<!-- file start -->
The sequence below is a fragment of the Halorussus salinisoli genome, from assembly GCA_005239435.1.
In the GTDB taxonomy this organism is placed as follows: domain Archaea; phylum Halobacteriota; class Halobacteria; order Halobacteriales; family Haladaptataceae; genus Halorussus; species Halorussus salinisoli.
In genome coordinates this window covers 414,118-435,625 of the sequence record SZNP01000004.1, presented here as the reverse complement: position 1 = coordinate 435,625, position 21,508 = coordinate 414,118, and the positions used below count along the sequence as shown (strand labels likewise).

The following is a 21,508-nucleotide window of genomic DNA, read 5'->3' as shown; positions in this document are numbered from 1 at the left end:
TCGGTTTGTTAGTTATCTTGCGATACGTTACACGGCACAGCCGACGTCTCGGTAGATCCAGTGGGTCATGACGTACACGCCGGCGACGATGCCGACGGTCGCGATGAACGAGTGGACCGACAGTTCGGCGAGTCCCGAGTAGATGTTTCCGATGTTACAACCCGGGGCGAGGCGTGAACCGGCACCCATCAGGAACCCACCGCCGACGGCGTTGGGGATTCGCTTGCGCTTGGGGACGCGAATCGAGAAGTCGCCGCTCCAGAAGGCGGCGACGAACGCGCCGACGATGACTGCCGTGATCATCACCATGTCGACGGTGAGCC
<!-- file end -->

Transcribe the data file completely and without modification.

The sequence below is a fragment of the Halorussus salinisoli genome, from assembly GCA_005239435.1.
In the GTDB taxonomy this organism is placed as follows: domain Archaea; phylum Halobacteriota; class Halobacteria; order Halobacteriales; family Haladaptataceae; genus Halorussus; species Halorussus salinisoli.
In genome coordinates this window covers 414,118-435,625 of the sequence record SZNP01000004.1, presented here as the reverse complement: position 1 = coordinate 435,625, position 21,508 = coordinate 414,118, and the positions used below count along the sequence as shown (strand labels likewise).

The following is a 21,508-nucleotide window of genomic DNA, read 5'->3' as shown; positions in this document are numbered from 1 at the left end:
TCGGTTTGTTAGTTATCTTGCGATACGTTACACGGCACAGCCGACGTCTCGGTAGATCCAGTGGGTCATGACGTACACGCCGGCGACGATGCCGACGGTCGCGATGAACGAGTGGACCGACAGTTCGGCGAGTCCCGAGTAGATGTTTCCGATGTTACAACCCGGGGCGAGGCGTGAACCGGCACCCATCAGGAACCCACCGCCGACGGCGTTGGGGATTCGCTTGCGCTTGGGGACGCGAATCGAGAAGTCGCCGCTCCAGAAGGCGGCGACGAACGCGCCGACGATGACTGCCGTGATCATCACCATGTCGACGGTGAGCC